Yellow-headed parrots talk the talk



Lights. Camera. Action! Yellow-headed parrots, also called yellow-headed Amazons, may be the drama divas of the bird world. Definitely not timid or shy, these parrots are very inquisitive and social. In captivity, they strongly desire the attention of their owners, and will perform all sorts of amusing antics to gain and keep it. Such things as fanning out their tails; quick, wild head movements, including sometimes turning their head upside down; and rapid in-out dilations of their pupils.


This species has been kept as pets for centuries not only for their attractiveness, but because they are among the parrots that “talk” best.


However, their talents and beauty also may have contributed to their rapid population decline, as they are frequent victims of illegal pet trade.


Their capture in the wild is doubly heinous, as poachers often destroy valuable habitat when getting at the birds.

However, there is legal trade of the birds and, thankfully, today captive breeding is meeting more of the market demand.


However, it is still important to think carefully when committing to this kind of pet. Parrots can become deeply bonded with specific individuals.


They also can live a very long time, so they often outlive their owners.


In nature, parrots live high in the treetops and their loud calls are designed to project widely; they are loudest at sunrise and sunset. These vocalizations, the very trait that initially endears parrots to humans, can become loud and annoying to pet owners who have not thoroughly thought through choosing a parrot as a pet. So, as with considering any pet, compatibility and commitment factors should be aligned with an owner’s ability to provide a lasting home.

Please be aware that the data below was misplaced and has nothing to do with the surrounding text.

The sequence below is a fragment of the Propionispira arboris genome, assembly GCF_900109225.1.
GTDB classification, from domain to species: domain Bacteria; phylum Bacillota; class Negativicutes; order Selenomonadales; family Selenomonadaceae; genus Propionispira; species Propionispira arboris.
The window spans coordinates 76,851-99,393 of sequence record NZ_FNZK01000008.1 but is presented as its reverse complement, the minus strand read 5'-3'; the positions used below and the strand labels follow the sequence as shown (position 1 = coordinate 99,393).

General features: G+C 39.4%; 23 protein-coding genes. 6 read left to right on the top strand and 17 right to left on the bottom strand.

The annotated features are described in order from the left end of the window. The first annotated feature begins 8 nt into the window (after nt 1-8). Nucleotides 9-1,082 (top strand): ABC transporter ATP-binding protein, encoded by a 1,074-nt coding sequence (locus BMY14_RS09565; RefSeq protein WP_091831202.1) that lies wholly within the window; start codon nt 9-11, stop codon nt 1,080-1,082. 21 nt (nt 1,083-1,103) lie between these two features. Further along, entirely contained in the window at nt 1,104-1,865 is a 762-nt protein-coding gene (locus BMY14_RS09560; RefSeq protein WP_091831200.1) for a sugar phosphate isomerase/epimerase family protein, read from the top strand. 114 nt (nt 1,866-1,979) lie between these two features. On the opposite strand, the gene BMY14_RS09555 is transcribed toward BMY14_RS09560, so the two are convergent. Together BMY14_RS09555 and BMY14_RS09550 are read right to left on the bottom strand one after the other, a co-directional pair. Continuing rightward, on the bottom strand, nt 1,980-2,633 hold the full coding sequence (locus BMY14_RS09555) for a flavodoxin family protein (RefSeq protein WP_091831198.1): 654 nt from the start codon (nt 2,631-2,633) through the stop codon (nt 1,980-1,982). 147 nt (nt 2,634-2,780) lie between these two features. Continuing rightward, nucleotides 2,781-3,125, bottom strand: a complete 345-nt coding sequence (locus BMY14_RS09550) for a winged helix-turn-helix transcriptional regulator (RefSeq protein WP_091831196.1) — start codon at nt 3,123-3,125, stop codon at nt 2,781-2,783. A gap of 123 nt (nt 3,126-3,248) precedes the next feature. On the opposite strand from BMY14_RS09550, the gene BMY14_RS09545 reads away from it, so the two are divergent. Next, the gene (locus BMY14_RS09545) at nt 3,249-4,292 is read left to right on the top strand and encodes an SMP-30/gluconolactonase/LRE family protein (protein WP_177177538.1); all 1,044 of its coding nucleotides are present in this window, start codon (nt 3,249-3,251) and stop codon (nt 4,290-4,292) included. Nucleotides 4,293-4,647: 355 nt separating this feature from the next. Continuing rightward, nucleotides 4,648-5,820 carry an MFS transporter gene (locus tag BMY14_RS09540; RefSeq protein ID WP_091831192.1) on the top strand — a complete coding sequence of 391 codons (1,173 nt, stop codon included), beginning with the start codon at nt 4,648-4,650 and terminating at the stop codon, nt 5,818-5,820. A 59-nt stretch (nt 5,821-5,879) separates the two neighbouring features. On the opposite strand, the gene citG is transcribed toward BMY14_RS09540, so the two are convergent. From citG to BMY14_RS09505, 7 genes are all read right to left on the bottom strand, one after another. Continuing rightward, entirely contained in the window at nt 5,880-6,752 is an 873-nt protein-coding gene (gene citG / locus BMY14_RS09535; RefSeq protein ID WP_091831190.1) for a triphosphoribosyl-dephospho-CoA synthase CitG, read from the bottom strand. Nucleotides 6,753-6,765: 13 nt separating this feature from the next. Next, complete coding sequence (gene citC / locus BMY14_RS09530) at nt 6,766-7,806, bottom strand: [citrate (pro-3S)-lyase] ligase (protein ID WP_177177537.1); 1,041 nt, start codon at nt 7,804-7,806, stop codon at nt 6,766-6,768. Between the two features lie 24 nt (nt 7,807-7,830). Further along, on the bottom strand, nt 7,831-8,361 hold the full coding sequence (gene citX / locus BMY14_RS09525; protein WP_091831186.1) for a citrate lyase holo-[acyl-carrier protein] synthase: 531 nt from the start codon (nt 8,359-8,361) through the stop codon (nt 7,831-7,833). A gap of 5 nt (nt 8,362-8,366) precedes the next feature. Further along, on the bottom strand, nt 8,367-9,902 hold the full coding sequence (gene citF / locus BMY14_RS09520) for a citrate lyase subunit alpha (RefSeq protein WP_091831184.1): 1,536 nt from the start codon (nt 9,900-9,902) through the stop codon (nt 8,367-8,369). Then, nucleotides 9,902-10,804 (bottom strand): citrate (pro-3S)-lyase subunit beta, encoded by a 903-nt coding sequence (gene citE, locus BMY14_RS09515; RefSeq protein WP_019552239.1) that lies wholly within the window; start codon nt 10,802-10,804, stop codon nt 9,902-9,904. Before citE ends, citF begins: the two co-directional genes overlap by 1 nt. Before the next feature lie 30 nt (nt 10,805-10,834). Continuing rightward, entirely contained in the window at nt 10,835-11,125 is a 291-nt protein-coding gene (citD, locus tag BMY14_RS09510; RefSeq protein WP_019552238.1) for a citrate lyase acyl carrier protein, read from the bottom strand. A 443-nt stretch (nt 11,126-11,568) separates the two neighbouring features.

Bandit is a 30-year-old yellow-headed parrot who has been with the Pueblo Zoo for 23 years.

Recently, she has become a Pueblo Zoo education ambassador. Becoming an ambassador does not happen automatically.


There is some hard work and training involved.


Trainers work with her regularly to make sure she feels comfortable around people and will maintain control of herself.


The trainers also work on fun stuff. Bandit has quite the vocabulary and says things like “I love you”; “Here kitty, kitty, kitty. Meow!”; and she is working on saying “Happy Birthday” on command. Perhaps readers will have the chance to meet Bandit soon in a classroom, at an event or during a birthday party.




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